Dashboard on Red Hat (RHEL) / CentOS
Tyk has its own signed RPMs in a YUM repository hosted by the kind folks at packagecloud.io, which makes it easy, safe and secure to install a trusted distribution of the Tyk Gateway stack.
This tutorial will run on an Amazon AWS Red Hat Enterprise Linux 7.1 instance. We will install Tyk Dashboard with all dependencies stored locally.
We’re installing on a
t2.micro because this is a tutorial, you’ll need more RAM and more cores for better performance.
This configuration should also work (with some tweaks) for CentOS.
- Ensure port
3000is open: This is used by the Dashboard to provide the GUI and the Developer Portal
- EPEL (Extra Packages for Enterprise Linux) is a free, community based repository project from Fedora which provides high quality add-on software packages for Linux distribution including RHEL, CentOS, and Scientific Linux. EPEL isn’t a part of RHEL/CentOS but it is designed for major Linux distributions. In our case we need it for Redis DB. Install EPEL using the instructions here.
- Install Redis DB using EPEL
- Tyk requires Python 3.4. Install via the following command:
sudo yum install python34
Step 1: Set up YUM Repositories
First, we need to install some software that allows us to use signed packages:
sudo yum install pygpgme yum-utils wget
Next, we need to set up the various repository configurations for Tyk Dashboard and MongoDB:
Step 2: Configure Tyk Dashboard
Create a file named
/etc/yum.repos.d/tyk_tyk-dashboard.repo that contains the repository configuration below. https://packagecloud.io/tyk/tyk-dashboard/install#manual-rpm
[tyk_tyk-dashboard] name=tyk_tyk-dashboard baseurl=https://packagecloud.io/tyk/tyk-dashboard/el/7/$basearch repo_gpgcheck=1 gpgcheck=1 enabled=1 gpgkey=https://keyserver.tyk.io/tyk.io.rpm.signing.key.2020 https://packagecloud.io/tyk/tyk-dashboard/gpgkey sslverify=1 sslcacert=/etc/pki/tls/certs/ca-bundle.crt metadata_expire=300
Step 3: Configure MongoDB v4.0
/etc/yum.repos.d/mongodb-org-4.0.repo file so that you can install MongoDB directly, using yum.
[mongodb-org-4.0] name=MongoDB Repository baseurl=https://repo.mongodb.org/yum/redhat/$releasever/mongodb-org/4.0/x86_64/ gpgcheck=1 enabled=1 gpgkey=https://www.mongodb.org/static/pgp/server-4.0.asc
Finally we’ll need to update our local cache, so run:
sudo yum -q makecache -y --disablerepo='*' --enablerepo='tyk_tyk-dashboard'
Step 4: Install Packages
We’re ready to go, you can now install the relevant packages using yum:
sudo yum install -y mongodb-org tyk-dashboard redis
(you may be asked to accept the GPG key for our repos and when the package installs, hit yes to continue)
Step 5: Start MongoDB and Redis
In many cases MongoDB or Redis might not be running, so let’s start that:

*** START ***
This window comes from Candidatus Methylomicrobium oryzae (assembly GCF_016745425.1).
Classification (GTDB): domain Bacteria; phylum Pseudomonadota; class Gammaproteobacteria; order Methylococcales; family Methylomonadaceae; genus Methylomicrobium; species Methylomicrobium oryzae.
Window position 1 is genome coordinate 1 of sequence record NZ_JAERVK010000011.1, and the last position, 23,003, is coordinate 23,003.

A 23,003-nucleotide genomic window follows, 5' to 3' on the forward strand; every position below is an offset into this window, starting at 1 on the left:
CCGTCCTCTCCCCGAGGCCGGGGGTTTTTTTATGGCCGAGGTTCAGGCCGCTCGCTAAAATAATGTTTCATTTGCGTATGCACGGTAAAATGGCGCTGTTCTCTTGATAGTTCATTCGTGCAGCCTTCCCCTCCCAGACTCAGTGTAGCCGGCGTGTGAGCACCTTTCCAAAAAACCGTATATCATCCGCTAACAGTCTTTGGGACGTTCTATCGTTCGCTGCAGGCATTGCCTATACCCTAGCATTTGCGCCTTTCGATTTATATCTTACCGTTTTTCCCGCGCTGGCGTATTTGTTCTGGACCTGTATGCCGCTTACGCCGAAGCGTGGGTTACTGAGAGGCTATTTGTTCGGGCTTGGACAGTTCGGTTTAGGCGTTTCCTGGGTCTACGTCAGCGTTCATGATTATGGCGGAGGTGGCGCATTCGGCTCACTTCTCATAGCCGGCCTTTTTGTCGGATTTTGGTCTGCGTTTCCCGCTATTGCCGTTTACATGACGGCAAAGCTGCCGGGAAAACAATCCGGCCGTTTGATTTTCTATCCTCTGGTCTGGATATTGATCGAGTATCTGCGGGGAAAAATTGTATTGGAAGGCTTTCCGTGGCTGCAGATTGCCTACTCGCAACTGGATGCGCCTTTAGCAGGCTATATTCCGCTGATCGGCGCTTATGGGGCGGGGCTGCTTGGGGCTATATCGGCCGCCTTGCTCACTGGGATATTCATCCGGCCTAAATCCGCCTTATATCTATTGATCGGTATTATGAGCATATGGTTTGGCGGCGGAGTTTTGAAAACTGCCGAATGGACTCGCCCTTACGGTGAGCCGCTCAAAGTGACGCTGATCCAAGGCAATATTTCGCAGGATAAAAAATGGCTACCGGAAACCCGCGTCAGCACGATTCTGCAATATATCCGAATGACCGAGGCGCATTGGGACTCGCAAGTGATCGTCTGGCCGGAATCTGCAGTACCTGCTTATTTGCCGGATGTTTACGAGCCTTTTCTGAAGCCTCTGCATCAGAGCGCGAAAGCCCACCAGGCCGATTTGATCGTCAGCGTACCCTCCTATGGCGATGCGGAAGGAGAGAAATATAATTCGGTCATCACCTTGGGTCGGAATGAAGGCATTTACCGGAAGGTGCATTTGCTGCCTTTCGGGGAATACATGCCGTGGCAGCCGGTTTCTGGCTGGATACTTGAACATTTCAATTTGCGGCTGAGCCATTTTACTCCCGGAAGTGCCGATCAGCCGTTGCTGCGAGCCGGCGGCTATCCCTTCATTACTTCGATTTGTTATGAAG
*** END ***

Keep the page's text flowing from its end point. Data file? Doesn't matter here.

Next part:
sudo service mongod start sudo service redis start
Step 6: Configure Tyk Dashboard
We can set the Dashboard up with a similar setup command, the script below will get the Dashboard set up for the local instance.
NOTE: You need to replace
--mongo=mongodb://<IP Address>/with your own values to run this script.
sudo /opt/tyk-dashboard/install/setup.sh --listenport=3000 --redishost=<hostname> --redisport=6379 --mongo=mongodb://<IP Address>/tyk_analytics --tyk_api_hostname=$HOSTNAME --tyk_node_hostname=http://localhost --tyk_node_port=8080 --portal_root=/portal --domain="XXX.XXX.XXX.XXX"
Note: Make sure to use the actual DNS hostname or the public IP of your instance as the last parameter.
What we have done here is:
--listenport=3000: Told Tyk Dashboard (and Portal) to listen on port 3000.
--redishost=<hostname>: Tyk Dashboard should use the local Redis instance.
--redisport=6379: The Tyk Dashboard should use the default port.
--domain="XXX.XXX.XXX.XXX": Bind the Dashboard to the IP or DNS hostname of this instance (required).
--mongo=mongodb://<IP Address>/tyk_analytics: Use the local MongoDB (should always be the same as the Gateway).
--tyk_api_hostname=$HOSTNAME: The Tyk Dashboard has no idea what hostname has been given to Tyk, so we need to tell it, in this instance we are just using the local HOSTNAME env variable, but you could set this to the public-hostname/IP of the instance.
--tyk_node_hostname=http://localhost: The Tyk Dashboard needs to see a Tyk node in order to create new tokens, so we need to tell it where we can find one, in this case, use the one installed locally.
--tyk_node_port=8080: Tell the Dashboard that the Tyk node it should communicate with is on port 8080.
--portal_root=/portal: We want the Portal to be shown on /portal of whichever domain we set for the Portal.
Step 7: Start Tyk Dashboard
sudo service tyk-dashboard start
Notice how we haven’t actually started the gateway yet, because this is a Dashboard install, we need to enter a license first.
Step 8: Enter Dashboard license
Add your license in
/var/opt/tyk-dashboard/tyk_analytics.conf in the
If all is going well, you will be taken to a Dashboard setup screen - we’ll get to that soon.
Step 9: Restart the Dashboard process
Because we’ve just entered a license via the UI, we need to make sure that these changes get picked up, so to make sure things run smoothly, we restart the Dashboard process (you only need to do this once) and (if you have it installed) then start the gateway:
sudo service tyk-dashboard restart
Step 10 - Go to the Tyk Dashboard URL
You should get to the Tyk Dashboard Setup screen:
Step 11 - Create your Organisation and Default User
You need to enter the following:
- Your Organisation Name
- Your Organisation Slug
- Your User Email Address
- Your User First and Last Name
- A Password for your User
- Re-enter your user Password
NOTE: For a password, we recommend a combination of alphanumeric characters, with both upper and lower case letters.
Click Bootstrap to save the details.
Step 12 - Login to the Dashboard
You can now log in to the Tyk Dashboard from
127.0.0.1:3000, using the username and password created in the Dashboard Setup screen.